On the tail of Old School Renaissance has come another movement—the rise of the fanzine. Although the fanzine—a nonprofessional and nonofficial publication produced by fans of a particular cultural phenomenon, got its start in Science Fiction fandom, in the gaming hobby it first started with Chess and Diplomacy fanzines before finding fertile ground in the roleplaying hobby in the 1970s. Here these amateurish publications allowed the hobby a public space for two things. First, they were somewhere that the hobby could voice opinions and ideas that lay outside those of a game’s publisher. Second, in the Golden Age of roleplaying when the Dungeon Masters were expected to create their own settings and adventures, they also provided a rough and ready source of support for the game of your choice. Many also served as vehicles for the fanzine editor’s house campaign and thus they showed another DM and group played said game. This would often change over time if a fanzine accepted submissions. Initially, fanzines were primarily dedicated to the big three RPGs of the 1970s—Dungeons & Dragons, RuneQuest, and Traveller—but fanzines have appeared dedicated to other RPGs since, some of which helped keep a game popular in the face of no official support.
Since 2008 with the publication of Fight On #1, the Old School Renaissance has had its own fanzines. The advantage of the Old School Renaissance is that the various Retroclones draw from the same source and thus one Dungeons & Dragons-style RPG is compatible with another. This means that the contents of one fanzine will compatible with the Retroclone that you run and play even if not specifically written for it. Labyrinth Lord and Lamentations of the Flame Princess Weird Fantasy Roleplay have proved to be popular choices to base fanzines around, such as The Undercroft and Vacant Ritual Assembly. The latest fanzine to join Old School Renaissance is Skullfuck.
Published on the Blood Moon of October 2015 by Necropants'd Publishing, Skullfuck #1 is an eight-page sampler for what it describes as a ‘Dungeon Slime ‘Zine’. In tone and style, Skullfuck #1, as its title suggests all about being in your face. There is a metal/punk attitude to the issue, one that apes that of the 1970s, so in places—indeed multiple places—it is rude and crude, so it feels more like the author is writing a punk rock ‘zine than an RPG one. This is carried over into the content, so in a very great many cases, the content of Skullfuck #1 is unlikely to translate into the average campaign with any ease.
The content opens with ‘Black Würm Deathcrawl’ in which the adventurers have been captured by the Mad mage Oakez and miniaturised before being sent on a medicinal procedure up his colon into order to excise it of the Black Wurms that infest it. This mini-scenario echoes ‘Round the Bend’, the Advanced Dungeons & Dragons Team Competition Module from Games Fair ‘84 that appeared in Imagine #15, but ‘Black Würm Deathcrawl’ is a thin affair with none of the invesntion of ‘Round the Bend’. It is does indeed live up—or is that down?—to its own description of being a “shitty solo scenario”.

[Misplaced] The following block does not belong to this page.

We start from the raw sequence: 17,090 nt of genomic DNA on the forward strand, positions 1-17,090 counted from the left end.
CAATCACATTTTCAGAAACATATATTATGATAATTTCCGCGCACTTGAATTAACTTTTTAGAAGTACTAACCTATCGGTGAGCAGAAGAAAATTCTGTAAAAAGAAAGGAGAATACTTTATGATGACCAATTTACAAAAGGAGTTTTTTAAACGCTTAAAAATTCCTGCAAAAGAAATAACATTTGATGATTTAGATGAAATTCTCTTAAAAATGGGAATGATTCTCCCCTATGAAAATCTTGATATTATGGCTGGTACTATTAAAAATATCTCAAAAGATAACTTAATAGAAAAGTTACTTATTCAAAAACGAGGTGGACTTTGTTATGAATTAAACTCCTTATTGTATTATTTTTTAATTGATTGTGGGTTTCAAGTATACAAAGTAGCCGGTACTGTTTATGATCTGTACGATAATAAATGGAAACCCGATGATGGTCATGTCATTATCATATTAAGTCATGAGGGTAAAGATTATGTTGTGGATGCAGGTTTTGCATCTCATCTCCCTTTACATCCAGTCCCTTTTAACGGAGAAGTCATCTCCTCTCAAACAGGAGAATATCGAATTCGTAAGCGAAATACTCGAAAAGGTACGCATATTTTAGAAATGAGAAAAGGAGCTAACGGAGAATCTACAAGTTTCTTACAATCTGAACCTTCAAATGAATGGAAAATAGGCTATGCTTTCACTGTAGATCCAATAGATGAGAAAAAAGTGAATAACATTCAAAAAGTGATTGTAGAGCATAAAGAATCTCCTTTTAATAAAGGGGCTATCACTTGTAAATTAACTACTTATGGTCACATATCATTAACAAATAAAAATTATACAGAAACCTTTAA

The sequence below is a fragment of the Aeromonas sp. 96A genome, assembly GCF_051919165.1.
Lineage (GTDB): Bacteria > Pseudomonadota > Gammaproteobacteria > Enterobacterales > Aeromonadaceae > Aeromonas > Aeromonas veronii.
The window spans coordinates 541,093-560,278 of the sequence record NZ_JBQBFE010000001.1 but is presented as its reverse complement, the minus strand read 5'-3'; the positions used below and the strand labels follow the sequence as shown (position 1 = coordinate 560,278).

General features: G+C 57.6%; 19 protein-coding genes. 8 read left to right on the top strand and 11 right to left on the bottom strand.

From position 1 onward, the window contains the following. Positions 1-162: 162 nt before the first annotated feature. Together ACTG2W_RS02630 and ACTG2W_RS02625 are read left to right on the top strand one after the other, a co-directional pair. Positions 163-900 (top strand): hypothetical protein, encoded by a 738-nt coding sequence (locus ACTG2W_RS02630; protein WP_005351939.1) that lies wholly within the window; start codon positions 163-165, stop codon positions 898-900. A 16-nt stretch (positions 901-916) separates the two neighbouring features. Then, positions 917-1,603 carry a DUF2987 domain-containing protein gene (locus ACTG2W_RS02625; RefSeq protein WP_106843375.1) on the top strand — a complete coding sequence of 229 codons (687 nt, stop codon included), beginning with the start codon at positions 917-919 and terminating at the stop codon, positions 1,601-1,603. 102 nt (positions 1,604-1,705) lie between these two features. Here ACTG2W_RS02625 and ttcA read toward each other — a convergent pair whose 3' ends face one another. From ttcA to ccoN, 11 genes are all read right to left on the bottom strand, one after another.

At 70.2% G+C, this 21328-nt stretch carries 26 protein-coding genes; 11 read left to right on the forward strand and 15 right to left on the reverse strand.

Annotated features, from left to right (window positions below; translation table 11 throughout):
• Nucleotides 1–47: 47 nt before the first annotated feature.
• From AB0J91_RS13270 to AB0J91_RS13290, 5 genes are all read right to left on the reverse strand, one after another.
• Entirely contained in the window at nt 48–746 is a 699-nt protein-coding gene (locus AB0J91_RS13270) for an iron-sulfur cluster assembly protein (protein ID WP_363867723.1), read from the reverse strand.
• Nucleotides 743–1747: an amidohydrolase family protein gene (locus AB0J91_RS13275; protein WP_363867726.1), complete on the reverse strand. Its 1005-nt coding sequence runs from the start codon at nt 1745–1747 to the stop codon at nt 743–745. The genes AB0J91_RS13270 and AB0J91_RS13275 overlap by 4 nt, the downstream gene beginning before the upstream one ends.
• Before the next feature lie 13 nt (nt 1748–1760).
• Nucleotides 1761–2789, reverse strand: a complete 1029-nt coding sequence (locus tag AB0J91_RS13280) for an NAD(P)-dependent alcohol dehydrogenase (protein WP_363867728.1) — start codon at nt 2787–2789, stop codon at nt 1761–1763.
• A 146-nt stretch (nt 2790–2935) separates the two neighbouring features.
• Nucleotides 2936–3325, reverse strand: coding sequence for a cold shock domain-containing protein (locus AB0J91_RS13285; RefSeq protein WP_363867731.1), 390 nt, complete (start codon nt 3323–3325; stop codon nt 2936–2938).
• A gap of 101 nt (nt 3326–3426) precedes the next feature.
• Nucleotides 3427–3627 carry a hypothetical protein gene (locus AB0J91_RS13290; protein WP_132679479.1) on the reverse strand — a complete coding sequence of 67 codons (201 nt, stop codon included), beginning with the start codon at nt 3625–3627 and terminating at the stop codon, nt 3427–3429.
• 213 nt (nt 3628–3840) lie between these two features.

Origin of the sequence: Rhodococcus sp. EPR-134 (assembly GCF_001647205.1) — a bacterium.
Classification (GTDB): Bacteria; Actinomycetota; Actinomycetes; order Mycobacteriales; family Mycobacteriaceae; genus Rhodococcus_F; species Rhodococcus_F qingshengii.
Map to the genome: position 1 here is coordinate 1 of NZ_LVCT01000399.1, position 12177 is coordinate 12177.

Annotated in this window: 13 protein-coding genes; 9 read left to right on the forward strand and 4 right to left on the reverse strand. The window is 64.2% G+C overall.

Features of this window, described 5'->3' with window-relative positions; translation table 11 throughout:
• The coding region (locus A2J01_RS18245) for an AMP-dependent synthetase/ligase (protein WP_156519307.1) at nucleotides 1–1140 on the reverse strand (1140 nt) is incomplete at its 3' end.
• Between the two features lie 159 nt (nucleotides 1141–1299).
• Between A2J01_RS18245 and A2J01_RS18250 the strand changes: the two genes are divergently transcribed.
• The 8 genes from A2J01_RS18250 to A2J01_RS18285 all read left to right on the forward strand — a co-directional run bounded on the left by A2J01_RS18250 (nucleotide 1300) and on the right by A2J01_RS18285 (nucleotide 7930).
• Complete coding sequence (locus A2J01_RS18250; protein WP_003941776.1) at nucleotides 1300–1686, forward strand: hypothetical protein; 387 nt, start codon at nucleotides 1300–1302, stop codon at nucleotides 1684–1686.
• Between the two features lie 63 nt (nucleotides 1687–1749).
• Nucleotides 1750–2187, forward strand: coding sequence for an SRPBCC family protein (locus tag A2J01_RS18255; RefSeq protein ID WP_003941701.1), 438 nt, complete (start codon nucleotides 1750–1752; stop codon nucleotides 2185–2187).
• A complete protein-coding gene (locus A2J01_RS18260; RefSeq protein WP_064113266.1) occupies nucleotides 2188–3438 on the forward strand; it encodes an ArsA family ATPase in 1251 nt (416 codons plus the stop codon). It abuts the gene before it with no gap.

It is followed by ‘The Marshmallowy Tomb of the Yummy Mummy’. In this the characters are sent into the dark basement of your house to fix the fuse box. Unfortunately, the basement is populated by the leftovers of your childhood thirty years ago—a ‘pissed off Barbie doll’, the ghosts of breakfast cereal mascots past, GMO-fortified Frankenroaches, and Uncle Nuncie who has been hiding down there from the Mob for a decade. It is too silly to be a satire and too modern to be used other than as a one-shot Halloween style, roll up new characters and watch die affair. It does promise to be a “Guaranteed Sweet Ass TPK”* and is okay I suppose.
*TPK—Total Party Kill.
Perhaps the most practical piece in Skullfuck #1 is the interview with the author and designer Rafael Chandler. This primarily discusses his Dracula: The Modern Prometheus and his love of Lamentations of the Flame Princess Weird Fantasy Roleplay and is the only piece in the issue to be typeset. It is perhaps the most readable section of this first issue. Rounding out Skullfuck #1 is ‘Flesh Hook Death Trap’, which is not actually a trap as such since it is a character has to be physically put into it and stretched akimbo before he is affected by it. The effect of the mechanism is triggered when others step onto the checkered roundel surrounding the victim. It could be used, but it would take some effort...
The majority of the eight pages of Skullfuck #1 have a hand drawn, counter-culture punk style that echoes the punk publications of the 1970s. This when combined with the push to use as much of the page as possible, gives it a cramped often difficult to read look.
When it comes to summing up a review, you have to ask how good a product is and how useful it is. Answering both questions with regard to Skullfuck #1 is difficult. On an entirely practical level, Skullfuck #1 is neither useful nor is it good. There is little, if anything here, that could be brought to the average fantasy game. It is too weird, too wacky, and too in your face for that. Now this is not to deny the effort and the artistry that the author has put into this first issue, and perhaps if he can combine this with content that others will want to use, then there is promise in Skullfuck. At the moment though, all Skullfuck #1 is doing is poking its tongue out and nothing more.